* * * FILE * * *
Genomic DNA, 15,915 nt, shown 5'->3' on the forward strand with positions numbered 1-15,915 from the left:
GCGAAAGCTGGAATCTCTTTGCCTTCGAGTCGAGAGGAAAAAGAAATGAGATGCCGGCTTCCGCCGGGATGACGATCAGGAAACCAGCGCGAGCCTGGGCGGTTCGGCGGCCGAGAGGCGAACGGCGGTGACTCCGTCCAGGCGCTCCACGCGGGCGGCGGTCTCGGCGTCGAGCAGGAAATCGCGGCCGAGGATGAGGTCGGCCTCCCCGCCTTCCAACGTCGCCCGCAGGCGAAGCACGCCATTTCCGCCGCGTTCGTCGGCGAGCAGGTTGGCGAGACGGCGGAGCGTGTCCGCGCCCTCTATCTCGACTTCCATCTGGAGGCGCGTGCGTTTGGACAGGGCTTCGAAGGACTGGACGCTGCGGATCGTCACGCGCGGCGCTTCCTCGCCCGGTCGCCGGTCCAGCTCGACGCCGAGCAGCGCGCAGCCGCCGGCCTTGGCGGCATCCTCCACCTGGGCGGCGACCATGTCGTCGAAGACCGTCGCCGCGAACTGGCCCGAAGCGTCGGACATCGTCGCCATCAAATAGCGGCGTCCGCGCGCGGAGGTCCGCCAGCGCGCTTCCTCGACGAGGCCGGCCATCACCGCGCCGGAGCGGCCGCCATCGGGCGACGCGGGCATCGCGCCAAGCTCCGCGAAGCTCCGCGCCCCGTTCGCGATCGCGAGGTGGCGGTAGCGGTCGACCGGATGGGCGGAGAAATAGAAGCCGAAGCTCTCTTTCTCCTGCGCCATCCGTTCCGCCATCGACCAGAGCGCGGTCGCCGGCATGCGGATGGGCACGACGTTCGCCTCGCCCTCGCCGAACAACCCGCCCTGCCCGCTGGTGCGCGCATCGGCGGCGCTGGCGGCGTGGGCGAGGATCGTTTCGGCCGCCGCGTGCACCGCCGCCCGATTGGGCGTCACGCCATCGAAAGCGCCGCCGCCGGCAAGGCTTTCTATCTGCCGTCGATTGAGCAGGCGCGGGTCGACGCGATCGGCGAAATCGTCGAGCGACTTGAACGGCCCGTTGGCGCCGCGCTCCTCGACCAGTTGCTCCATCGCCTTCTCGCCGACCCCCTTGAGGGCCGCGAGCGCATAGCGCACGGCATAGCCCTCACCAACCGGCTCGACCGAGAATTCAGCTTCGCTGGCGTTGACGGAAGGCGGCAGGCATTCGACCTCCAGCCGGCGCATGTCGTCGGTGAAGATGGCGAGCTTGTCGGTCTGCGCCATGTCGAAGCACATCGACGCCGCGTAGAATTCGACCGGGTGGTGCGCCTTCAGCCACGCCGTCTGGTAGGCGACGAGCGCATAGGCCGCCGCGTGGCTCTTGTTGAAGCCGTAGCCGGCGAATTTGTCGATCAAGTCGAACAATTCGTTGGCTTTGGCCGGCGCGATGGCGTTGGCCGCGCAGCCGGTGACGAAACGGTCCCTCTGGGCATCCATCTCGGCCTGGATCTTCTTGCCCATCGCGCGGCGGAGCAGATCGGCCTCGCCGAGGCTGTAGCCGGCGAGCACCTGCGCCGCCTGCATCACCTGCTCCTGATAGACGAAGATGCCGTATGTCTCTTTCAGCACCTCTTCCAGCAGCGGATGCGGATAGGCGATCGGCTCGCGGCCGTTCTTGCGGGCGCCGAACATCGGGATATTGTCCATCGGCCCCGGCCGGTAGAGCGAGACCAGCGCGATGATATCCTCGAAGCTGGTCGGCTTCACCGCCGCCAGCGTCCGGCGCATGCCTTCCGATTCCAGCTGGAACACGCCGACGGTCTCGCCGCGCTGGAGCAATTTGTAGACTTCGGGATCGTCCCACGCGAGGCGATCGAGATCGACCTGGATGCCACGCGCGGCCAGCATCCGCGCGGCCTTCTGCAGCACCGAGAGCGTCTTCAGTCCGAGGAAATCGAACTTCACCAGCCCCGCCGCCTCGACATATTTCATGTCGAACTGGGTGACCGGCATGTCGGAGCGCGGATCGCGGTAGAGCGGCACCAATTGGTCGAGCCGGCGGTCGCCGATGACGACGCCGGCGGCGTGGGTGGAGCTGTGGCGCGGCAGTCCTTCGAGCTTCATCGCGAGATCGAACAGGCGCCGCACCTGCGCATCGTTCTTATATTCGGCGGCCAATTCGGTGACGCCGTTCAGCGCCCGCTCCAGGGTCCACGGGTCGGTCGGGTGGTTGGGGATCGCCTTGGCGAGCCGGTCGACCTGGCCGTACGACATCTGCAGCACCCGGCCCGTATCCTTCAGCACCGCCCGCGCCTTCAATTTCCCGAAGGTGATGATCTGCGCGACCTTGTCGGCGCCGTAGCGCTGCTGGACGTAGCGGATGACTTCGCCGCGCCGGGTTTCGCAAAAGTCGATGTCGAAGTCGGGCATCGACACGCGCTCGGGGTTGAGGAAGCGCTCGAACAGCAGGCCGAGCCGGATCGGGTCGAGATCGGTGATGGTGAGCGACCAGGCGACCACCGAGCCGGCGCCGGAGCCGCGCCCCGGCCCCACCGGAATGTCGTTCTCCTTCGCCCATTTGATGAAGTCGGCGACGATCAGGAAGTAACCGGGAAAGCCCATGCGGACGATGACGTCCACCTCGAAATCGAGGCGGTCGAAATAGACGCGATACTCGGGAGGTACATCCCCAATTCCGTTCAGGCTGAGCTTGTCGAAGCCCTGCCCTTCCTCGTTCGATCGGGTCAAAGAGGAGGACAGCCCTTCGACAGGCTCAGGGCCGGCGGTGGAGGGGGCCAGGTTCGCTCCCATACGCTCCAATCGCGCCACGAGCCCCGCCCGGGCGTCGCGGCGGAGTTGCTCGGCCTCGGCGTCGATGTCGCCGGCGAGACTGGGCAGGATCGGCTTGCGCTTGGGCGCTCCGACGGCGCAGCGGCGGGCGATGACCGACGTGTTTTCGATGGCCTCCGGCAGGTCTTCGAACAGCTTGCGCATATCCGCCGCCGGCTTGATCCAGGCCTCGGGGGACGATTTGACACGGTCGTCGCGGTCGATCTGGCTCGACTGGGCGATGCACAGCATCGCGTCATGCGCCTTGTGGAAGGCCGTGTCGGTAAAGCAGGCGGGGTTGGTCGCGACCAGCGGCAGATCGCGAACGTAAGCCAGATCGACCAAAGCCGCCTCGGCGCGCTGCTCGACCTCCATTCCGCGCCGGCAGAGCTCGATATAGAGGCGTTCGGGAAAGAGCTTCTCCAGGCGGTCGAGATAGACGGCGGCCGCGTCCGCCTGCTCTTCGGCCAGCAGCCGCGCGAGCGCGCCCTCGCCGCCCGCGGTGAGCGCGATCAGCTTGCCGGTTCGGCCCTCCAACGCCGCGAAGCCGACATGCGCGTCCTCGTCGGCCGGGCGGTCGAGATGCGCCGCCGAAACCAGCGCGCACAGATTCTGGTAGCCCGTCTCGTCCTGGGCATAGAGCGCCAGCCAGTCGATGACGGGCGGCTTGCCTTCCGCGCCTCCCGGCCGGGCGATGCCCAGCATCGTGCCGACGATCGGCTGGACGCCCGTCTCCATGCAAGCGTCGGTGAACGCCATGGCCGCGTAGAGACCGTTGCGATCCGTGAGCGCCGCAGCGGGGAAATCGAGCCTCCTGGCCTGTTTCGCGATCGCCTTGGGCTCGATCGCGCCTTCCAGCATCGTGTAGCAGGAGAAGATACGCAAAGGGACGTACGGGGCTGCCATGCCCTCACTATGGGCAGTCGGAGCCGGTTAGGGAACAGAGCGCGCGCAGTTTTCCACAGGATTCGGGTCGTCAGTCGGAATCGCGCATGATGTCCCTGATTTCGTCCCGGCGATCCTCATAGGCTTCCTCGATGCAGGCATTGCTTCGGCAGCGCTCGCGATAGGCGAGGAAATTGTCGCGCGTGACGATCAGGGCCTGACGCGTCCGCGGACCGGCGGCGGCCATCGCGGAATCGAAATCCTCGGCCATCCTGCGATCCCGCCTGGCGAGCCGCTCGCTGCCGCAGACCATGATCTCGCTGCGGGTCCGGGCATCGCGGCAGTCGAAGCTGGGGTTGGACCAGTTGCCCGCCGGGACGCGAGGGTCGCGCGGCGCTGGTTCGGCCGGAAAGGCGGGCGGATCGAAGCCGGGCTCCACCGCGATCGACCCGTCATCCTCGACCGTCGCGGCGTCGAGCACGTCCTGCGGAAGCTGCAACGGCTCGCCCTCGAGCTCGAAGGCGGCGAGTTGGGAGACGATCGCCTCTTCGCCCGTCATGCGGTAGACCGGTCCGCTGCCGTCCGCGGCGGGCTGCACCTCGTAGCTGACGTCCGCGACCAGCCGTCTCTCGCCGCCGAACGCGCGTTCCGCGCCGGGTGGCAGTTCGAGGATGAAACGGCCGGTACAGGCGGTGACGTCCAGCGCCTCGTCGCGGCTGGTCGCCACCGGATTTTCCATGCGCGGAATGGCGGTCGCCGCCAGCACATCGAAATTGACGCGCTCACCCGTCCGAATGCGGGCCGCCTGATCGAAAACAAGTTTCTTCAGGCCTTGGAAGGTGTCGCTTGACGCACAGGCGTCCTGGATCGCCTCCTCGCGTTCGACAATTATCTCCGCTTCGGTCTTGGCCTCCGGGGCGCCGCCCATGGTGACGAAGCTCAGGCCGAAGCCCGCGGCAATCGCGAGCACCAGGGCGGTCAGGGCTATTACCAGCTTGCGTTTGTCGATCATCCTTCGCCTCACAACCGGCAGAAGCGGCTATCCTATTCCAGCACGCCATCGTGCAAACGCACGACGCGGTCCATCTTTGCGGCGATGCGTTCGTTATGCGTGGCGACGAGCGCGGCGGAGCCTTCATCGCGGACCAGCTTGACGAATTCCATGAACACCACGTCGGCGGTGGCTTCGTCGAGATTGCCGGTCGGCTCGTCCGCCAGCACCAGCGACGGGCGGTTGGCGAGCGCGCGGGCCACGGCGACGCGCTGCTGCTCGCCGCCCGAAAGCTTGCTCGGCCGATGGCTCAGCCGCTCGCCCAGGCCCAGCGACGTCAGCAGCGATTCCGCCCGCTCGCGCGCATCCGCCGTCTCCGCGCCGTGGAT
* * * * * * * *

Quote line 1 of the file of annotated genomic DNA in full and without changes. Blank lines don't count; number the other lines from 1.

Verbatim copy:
Genomic DNA, 15,915 nt, shown 5'->3' on the forward strand with positions numbered 1-15,915 from the left: